What were your thoughts on the LA glam scene during the late 1980s and do you feel that the excessive image many of these bands had often overshadowed or belitted their music?
You know these things happen with all styles of music and it comes down to the fact that some bands are great and some are crap and all the hairspray, make-up, tattoos, piercings etc., won’t change that.
Your 1990 album Colorcode enjoyed major success in the metal industry due to the track The Harder They Come. How do you feel this album differed from your previous work and how do you feel this record holds up twenty years later?
That album just gets bigger and bigger over the years and the cool thing about it is that metal kids loved it but it was really an alternative album. It did not sound like Bon Jovi or Ozzy, it had its own thing and I think that’s why it still sounds fresh today. I played Blind on my last European tour and I had these young kids rockin’ in front singing it and at the end of the song I asked “How old are you?” and they were nineteen, and I said ‘You were not even born when I put that song out’ and that really trips me out.
Throughout the 1990s you toured with such artists as Joe Satriani and Duran Duran, as well as working with Terence Trent D’Arby and Mick Jagger. Do you feel that each collaboration has a profound effect on your musical style and which in particular has inspired you the most?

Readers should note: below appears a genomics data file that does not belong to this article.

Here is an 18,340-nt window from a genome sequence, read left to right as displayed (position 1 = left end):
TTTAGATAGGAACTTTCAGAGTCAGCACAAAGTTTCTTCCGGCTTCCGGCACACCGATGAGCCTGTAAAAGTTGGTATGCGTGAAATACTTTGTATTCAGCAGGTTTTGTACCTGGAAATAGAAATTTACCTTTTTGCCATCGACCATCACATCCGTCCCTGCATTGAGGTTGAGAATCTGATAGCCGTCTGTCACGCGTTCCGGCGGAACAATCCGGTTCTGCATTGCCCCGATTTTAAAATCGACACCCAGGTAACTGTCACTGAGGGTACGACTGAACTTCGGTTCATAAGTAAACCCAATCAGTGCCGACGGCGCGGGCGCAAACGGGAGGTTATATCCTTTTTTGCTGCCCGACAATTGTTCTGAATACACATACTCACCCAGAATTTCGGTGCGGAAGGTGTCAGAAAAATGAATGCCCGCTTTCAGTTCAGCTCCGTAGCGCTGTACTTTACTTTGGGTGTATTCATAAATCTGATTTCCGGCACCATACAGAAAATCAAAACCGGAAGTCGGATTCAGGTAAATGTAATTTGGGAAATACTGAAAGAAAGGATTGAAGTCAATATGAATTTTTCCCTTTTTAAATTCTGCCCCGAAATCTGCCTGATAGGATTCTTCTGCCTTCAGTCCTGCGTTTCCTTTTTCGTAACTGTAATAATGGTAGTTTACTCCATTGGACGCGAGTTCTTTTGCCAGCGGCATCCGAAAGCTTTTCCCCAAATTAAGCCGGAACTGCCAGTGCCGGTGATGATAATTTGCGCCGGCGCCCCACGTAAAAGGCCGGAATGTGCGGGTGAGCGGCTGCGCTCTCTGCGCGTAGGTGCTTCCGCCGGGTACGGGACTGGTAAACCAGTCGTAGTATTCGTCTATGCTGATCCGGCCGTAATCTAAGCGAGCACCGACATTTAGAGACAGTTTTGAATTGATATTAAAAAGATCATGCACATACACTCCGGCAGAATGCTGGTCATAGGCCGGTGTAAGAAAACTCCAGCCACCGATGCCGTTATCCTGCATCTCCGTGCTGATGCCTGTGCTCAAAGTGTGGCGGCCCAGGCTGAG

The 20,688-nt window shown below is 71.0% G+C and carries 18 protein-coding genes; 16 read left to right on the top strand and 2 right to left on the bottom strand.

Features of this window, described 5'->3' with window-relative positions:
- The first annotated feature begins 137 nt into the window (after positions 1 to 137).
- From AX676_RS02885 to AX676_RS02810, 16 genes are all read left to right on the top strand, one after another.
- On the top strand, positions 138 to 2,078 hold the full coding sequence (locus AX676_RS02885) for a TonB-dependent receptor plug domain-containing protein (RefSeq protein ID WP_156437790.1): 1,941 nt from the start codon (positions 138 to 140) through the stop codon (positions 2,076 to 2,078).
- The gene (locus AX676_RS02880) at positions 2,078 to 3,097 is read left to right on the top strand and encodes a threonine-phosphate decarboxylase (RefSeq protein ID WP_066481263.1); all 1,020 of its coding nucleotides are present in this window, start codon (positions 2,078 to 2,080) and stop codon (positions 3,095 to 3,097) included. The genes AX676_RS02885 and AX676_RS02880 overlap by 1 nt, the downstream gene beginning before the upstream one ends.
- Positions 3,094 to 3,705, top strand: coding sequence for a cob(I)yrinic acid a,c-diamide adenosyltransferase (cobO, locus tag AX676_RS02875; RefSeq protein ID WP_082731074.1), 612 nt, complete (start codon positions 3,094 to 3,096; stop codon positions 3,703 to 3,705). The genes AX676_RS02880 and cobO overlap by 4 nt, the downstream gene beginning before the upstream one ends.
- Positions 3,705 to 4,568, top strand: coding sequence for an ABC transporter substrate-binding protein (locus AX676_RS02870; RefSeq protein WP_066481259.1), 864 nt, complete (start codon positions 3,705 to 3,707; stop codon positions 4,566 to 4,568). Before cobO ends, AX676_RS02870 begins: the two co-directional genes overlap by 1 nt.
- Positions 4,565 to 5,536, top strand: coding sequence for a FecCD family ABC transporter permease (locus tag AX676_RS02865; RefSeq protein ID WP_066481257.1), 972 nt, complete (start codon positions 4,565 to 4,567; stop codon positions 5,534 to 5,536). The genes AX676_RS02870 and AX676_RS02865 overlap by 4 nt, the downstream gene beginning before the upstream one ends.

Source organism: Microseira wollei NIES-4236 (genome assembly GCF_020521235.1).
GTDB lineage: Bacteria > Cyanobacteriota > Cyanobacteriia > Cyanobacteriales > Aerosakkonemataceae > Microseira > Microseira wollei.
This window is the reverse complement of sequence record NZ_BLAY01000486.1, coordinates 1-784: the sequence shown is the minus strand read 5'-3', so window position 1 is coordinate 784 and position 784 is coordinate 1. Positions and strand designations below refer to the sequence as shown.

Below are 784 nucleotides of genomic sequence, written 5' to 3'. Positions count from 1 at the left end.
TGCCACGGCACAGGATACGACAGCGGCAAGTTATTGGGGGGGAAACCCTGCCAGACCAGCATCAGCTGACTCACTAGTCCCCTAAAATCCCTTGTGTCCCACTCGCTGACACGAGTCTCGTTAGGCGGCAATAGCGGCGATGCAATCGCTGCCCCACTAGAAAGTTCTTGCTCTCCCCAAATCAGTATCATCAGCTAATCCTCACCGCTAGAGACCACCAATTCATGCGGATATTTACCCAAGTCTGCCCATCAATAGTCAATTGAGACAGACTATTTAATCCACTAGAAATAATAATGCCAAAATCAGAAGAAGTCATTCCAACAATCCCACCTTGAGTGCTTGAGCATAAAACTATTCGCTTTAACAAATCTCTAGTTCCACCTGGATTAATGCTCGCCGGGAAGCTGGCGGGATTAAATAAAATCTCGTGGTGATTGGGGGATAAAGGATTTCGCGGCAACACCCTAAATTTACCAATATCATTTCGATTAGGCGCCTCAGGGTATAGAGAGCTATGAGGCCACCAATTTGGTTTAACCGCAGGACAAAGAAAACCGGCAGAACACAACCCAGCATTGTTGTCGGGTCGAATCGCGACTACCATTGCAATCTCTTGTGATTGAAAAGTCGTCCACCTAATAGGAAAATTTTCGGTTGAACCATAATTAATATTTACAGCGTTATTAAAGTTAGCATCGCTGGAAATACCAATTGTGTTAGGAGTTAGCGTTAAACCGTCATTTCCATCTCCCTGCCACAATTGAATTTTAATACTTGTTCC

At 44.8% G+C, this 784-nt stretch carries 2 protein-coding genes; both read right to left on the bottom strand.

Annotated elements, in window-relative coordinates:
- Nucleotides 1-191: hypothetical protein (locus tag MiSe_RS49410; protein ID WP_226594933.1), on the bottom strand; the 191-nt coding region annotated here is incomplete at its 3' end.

I am a musician and I am on this planet to play with the best ones I can find, so any time I get a chance to be around greatness I gotta take it. I learn so much from everyone I play with and all have inspired me in different ways. The best would be Jagger because he really showed me you’re never too old to rock!!
Having worked in the industry for twenty five years are you constantly influenced by modern music and has different styles and tastes over the years allowed you to vary your work and avoid repeating yourself?
Funny thing is most of the new music really rips off the ’60s and ’70s so I still go to the source. But I am always lookin’ to be inspired but it’s gettin harder and harder because the internet allows artists to release TOO much music and often before it’s really great, so its hard to get through the clutter.
Out of all the numerous projects that you have worked on what are your most proud of and what moment would you want your musical legacy to be defined by?
Perhaps that defining moment has yet to come cuz I am not planning on stopping for a while BUT I know I better do something BIG otherwise I will go down in history as the guy who did Bill and Ted… not that that would be such a bad thing.